Too bad that Steven was still sick and coughing like a fiend today, because he didn’t feel like putting forth much effort to calling the number from the phony US Airlines letter we received in the mail yesterday. We did call though, even if the conversation wound up being rather uneventful. Here is the official transcript.

After dialing 1-866-219-9167 and hearing a couple of rings, we are greeted by a computerized female voice saying:

“You have reached the Travel Awards Division, please hold while we connect your call.”

A few seconds later, there is a click, and an actual human being abruptly answers.

“Hello, this is Matt with Travel Awards. How can I help you?” the male says. His voice is flat and monotone.

“Hi yes, I received a letter that I needed to call this number in order to claim $1400 in travel rewards,” Steven says.

“Oh yes, sir, I can definitely help you out,” Matt says. “At the bottom of the letter, you should see a claim number. If you could just read that to me?”

“Yes, that would be C-Q-1-1-6-7-7,” Steven says.

“And this is Steven?” Matt asks.

“That is correct,” Steven replies.

“Okay, Steven, well just so you know, based on what I see here, you received an Award Notification for two roundtrip airlane tickets that are valued up to $1400.”

“Okay,” Steven says.

“Okay,” Matt continues. “We’re an award redemption company, Steven. We were hired by a wholesale travel agency in Lincoln who are trying to get their name out there to the local market, so this is their marketing promotion for your area. All that we ask for you to do to redeem your tickets is to stop by the travel ageny to pick them up and take a brief tour of their services while you’re there. Their goal is to treat you really nice and provide you with the tickets in hopes that you keep them in mind when you plan your future vacation.”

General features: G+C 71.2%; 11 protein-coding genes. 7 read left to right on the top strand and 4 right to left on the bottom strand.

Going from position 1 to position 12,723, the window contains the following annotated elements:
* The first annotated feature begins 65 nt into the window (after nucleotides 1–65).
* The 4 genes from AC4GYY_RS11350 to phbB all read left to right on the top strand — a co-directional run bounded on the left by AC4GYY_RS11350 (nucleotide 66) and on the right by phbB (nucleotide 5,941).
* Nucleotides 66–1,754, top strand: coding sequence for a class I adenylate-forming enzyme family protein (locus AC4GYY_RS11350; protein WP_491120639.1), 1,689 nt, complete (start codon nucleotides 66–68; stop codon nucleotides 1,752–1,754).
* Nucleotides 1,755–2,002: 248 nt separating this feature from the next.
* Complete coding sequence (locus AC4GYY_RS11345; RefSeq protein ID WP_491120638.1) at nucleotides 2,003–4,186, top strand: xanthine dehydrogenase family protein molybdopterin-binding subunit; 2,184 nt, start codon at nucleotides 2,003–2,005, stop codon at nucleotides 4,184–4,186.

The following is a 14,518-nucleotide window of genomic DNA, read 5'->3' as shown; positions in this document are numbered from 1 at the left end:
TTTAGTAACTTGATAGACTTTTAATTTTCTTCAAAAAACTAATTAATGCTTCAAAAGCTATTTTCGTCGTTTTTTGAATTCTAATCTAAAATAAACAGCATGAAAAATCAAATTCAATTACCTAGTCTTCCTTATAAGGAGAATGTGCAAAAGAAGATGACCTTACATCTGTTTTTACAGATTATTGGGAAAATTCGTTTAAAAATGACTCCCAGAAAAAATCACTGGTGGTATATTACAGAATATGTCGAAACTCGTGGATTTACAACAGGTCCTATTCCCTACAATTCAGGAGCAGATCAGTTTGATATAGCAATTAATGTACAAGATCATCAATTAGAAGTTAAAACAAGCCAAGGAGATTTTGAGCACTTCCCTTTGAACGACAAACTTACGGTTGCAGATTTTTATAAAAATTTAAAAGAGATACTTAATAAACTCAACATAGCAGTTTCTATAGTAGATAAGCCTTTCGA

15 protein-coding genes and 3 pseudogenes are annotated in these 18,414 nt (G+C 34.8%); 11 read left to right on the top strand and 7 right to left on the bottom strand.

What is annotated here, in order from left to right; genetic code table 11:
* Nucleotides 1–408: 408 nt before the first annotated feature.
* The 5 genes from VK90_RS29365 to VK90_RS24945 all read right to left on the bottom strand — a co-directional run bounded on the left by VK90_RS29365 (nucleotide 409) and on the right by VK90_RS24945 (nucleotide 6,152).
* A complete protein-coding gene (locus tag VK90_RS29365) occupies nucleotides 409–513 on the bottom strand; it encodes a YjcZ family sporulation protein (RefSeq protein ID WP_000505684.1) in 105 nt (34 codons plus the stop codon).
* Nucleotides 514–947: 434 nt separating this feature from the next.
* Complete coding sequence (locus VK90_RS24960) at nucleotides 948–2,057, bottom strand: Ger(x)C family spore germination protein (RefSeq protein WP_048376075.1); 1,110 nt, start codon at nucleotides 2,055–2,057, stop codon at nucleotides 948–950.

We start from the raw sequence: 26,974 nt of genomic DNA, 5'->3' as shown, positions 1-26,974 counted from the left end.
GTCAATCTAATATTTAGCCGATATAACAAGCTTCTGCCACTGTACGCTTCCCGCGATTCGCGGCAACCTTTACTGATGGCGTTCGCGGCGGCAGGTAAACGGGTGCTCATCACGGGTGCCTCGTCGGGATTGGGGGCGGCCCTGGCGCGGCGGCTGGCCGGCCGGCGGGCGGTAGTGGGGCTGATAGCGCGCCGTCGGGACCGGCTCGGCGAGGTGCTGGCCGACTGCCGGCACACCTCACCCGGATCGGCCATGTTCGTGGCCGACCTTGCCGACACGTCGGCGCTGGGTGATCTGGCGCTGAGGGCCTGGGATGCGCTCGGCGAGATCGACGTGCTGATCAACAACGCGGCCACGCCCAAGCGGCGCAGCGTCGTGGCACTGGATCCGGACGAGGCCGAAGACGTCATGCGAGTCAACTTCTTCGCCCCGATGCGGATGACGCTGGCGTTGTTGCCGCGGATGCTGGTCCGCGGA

“Okay, and where is this place located?” Steven asks.

There is a long pause.

“Uh…right there in Lincoln, sir,” Matt replies.

“Oh? What’s the address?” Steven asks.

Another pause, and then Matt continues.

“Alright, sir, if you want to do this, we have to set up an appointment for you…”

“Oooh okay,” Steven says, interrupting Matt’s spiel, but Matt continues to muster through.

“…based on the information…There’s some information I need to cover with you, probably, before you’re ever going to make that decision, I’m sure.”

“Uh-huh, okay,” Steven says.

“If you’d like for me to go through that information with you, I could,” Matt says, sounding a bit more curt than he did at the beginning of the conversation, and I wonder if he realizes that Steven and I are onto him.

“Uhhhhhhh, you know what? Not really. No,” Steven says.

“Okay, bye.” Matt says, quickly hanging up the phone.

Unfortunately Matt (if that was even this guy’s real name) hung up before we even got the chance to ask some of the important questions in this case, questions like:

“How did you get Steven’s name and mailing address? And how exactly did Steven get selected to win this prize?”

“What is the name and contact info of the travel agency in Lincoln?”

“Can we speak directly to Vice President Marcia Oneal? And just what exactly is she Vice President of?”

And perhaps the most important question, “How many people really fall for this scam?”

I’m guessing that once Steven calls and these people realize that he is not going to fall for their devious plan, that his name and phone number is erased from their list and perhaps even flagged so he is not contacted again (and perhaps even to alert the scammer if he tries to call again). Just for giggle though, I may try calling again tomorrow from my phone, just to see who answers.

Classic Steven “Can you believe this bullshit?” face.

Today’s 365 Project is dedicated to those dedicated scammers. I wish I had that kind of free time. Lord knows I could put it to better use!


  1. >haha, love the pic. Crazy scammers. He probably got yelled at already and didn't want to deal with another angry scammee. (is that a word?)

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